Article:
How Spies Can Track You Simply From Watching Your Phones Power Use

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How Spies Can Track You Simply From Watching Your Phones Power Use

Lately, everyone is questioning what's going on with tracking of individual's cell phones and what information are they accumulating and for what purpose.  This is the scarey part, Stanford University and Rafael, which is Israel's defense research group, have stated they can gather information from Android phones simply by tracking the power usage over a period of time!  The technique is called PowerSpy.

This information, unlike GPS or Wi-Fi, is completely available through any downloaded or installed app without needing permission from the user. As a user, your movements are being watched at an amazing 90% of accuracy.

Yan Michalevski, a Stanford researcher, said spies can target the downloading of a specific app using PowerSpy techniques.  For example, you installed a game app such as Angry Bird, this will send out communication over the internet but doesn't ask for any form of permission.  It just gathers information and sends it back to the source.  In this case, back to Mr. Michalevski.  This is done in real time which can track the routes you take while driving your car or exactly where you are located at that given time.

How PowerSpy Works:

PowerSpy takes advantage of phone transmission power usage in order to reach a cell tower, the farther it travels away from any given tower, building or mountain that might block transmissions.  This can adequately measure several minutes, enabling the algorithm to literally see through the noise.

The downside to PowerSpy is the spy must be able to pre-measure the phone's power while it travels along a route. An area where a spy has never traveled, either walking or driving, cannot draw a definitive location. Both Stanford and Israeli researchers proceeded to collect data from phones traveling around California's Bay Area and Israel's Haifa City. Comparing their data, based on power consumption on an LG Nexus handset, which travelled constantly using different routes, discovered seven possible routes and were correct within 90%.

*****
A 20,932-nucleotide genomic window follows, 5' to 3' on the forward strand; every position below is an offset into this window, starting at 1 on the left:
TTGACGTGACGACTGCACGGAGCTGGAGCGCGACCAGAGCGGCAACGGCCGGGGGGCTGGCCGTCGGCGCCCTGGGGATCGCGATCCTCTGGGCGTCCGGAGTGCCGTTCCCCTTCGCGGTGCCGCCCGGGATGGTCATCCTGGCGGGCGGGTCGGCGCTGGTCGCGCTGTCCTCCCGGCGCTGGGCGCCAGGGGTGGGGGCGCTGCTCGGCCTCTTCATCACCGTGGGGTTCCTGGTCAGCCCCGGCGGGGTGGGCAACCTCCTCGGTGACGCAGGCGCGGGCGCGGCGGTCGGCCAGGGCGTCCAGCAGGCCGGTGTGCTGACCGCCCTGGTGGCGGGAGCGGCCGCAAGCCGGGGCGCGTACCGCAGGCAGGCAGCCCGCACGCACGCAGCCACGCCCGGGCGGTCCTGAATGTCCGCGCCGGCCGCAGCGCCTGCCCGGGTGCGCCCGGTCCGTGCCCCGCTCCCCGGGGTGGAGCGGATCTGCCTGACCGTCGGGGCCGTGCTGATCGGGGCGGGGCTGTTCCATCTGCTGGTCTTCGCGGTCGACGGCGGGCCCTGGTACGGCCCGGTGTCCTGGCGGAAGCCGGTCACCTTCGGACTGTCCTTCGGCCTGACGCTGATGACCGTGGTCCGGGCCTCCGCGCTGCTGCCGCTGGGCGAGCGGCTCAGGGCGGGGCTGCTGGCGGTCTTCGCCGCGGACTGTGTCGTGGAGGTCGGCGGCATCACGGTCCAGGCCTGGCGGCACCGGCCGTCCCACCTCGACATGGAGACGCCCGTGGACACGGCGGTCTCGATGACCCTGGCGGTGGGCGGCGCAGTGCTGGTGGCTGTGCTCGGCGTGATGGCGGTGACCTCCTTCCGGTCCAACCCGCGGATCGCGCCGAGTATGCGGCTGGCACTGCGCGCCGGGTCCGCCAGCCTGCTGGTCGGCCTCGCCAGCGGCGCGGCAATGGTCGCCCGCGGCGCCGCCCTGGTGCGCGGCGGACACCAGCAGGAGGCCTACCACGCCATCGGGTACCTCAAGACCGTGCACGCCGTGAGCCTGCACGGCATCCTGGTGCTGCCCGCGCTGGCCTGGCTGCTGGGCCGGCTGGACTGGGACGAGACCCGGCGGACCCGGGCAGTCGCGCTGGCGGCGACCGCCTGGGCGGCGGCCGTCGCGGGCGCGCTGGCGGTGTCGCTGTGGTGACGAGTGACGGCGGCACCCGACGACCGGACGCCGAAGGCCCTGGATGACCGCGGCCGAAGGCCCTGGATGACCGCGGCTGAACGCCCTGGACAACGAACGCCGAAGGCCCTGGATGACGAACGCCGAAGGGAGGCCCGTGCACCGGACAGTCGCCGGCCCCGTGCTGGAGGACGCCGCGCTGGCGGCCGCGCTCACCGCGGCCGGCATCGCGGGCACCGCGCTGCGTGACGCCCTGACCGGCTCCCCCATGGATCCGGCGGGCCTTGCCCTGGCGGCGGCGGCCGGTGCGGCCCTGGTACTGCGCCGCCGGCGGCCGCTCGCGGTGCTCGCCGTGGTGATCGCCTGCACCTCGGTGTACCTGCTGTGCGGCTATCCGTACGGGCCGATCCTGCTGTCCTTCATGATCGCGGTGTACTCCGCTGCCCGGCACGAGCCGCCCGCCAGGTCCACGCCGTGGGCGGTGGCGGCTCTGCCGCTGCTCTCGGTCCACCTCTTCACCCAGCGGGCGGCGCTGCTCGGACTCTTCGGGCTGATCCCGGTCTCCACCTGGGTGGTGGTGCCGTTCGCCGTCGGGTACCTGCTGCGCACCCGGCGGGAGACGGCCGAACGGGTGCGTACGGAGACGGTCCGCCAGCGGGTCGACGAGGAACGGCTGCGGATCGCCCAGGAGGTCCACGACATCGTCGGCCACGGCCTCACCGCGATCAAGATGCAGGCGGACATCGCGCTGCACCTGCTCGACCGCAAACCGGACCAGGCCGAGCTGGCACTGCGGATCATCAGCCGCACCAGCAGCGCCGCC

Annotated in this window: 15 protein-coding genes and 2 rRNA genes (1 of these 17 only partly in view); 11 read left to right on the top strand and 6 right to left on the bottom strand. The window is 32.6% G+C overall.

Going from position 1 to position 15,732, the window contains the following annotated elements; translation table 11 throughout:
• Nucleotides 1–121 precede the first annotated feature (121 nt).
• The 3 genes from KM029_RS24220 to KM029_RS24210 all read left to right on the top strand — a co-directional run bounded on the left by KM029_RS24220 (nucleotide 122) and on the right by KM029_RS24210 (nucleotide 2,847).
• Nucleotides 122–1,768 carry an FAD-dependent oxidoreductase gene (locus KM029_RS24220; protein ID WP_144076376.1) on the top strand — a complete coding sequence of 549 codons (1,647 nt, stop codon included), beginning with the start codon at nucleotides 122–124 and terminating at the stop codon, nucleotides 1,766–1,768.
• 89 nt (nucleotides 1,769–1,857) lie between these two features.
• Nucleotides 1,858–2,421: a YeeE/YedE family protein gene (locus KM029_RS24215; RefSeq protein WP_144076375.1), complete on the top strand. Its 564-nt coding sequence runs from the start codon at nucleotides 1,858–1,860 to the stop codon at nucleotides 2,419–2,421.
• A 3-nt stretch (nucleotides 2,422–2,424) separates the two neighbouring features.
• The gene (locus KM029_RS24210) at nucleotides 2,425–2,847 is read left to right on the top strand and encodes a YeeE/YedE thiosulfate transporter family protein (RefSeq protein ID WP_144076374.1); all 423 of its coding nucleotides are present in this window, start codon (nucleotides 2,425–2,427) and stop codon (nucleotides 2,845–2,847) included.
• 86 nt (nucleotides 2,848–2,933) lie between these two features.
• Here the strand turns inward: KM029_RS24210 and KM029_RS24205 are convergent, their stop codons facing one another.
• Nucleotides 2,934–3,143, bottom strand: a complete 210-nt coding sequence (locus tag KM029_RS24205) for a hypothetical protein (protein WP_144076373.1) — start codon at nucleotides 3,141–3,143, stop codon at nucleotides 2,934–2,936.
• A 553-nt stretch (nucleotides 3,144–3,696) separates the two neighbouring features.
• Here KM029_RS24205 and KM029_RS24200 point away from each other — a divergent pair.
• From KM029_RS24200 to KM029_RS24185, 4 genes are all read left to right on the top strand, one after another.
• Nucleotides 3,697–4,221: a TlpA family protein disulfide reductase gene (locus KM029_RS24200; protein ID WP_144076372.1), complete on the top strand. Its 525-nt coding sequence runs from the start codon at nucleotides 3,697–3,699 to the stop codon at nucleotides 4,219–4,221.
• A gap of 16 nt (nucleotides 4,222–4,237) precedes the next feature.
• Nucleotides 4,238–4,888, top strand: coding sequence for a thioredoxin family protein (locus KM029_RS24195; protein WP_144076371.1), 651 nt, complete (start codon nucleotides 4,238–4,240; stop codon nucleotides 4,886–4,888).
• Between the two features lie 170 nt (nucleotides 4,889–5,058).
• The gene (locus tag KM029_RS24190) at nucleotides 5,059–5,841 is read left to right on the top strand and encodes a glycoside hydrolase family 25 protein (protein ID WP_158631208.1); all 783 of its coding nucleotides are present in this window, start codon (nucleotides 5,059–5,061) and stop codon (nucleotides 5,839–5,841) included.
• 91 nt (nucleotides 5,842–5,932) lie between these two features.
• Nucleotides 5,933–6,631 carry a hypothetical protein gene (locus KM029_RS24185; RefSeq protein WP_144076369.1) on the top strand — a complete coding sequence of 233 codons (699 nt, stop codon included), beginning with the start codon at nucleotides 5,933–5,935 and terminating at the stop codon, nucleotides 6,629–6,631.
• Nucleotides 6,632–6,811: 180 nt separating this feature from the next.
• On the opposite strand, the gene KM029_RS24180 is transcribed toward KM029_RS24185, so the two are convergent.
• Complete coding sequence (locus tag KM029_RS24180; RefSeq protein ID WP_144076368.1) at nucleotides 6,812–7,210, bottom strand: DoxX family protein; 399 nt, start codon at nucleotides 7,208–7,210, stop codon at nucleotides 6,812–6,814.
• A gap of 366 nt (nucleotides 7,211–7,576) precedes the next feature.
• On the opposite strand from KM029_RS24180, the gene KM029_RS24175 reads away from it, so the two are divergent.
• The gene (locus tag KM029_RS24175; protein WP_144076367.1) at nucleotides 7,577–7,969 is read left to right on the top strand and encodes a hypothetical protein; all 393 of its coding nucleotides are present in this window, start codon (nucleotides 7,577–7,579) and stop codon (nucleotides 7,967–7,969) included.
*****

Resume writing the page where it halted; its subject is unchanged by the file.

If this same vehicle travels the same route several times, a very clear signal and power profile can be formed. Traveling uptown to downtown, but not taking a detour, can be tracked. Michalevksy is hoping to improve their accuracy by incorporating other possible paths and including a variety of phones such as the Nexus 5, as this would work just as well.

At this time, the precision relies on various measurements from a few meters to hundreds of meters, depending on how long the phone has been travelling.

Certain apps such as Google Calendar, corporate emails and various other apps have enabled researchers to discover the exact routes, two out of three times.  With additional apps, adding noises to the equation, measurements have risen to 60% with an exact route of 20% over this time.

Machalevsky has stated that PowerSpy only represents a small privacy problem but something Google has not even taken into consideration.  Android has allowed available data from apps for debugging purposes.  Meaning, data can easily be obtained when it should have been restricted, denying any method of pinpointing a user's position.  Google has not responded to any comment.

This is not the first time that sensitive information has been collected. Researchers have found that using cryptography has exploited phone usage. Gyro-phone tricks have been able to pick up digits that are even spoken into a phone and even determined the speakers gender.

It is believed that anyone, anywhere, granting access to various devices will lead to serious consequences. Concentrating on untrusted apps are allowing access to more than consumers are even aware of. Apps can allow the leak of personal information to unwanted destinations and everyone should be aware of that.



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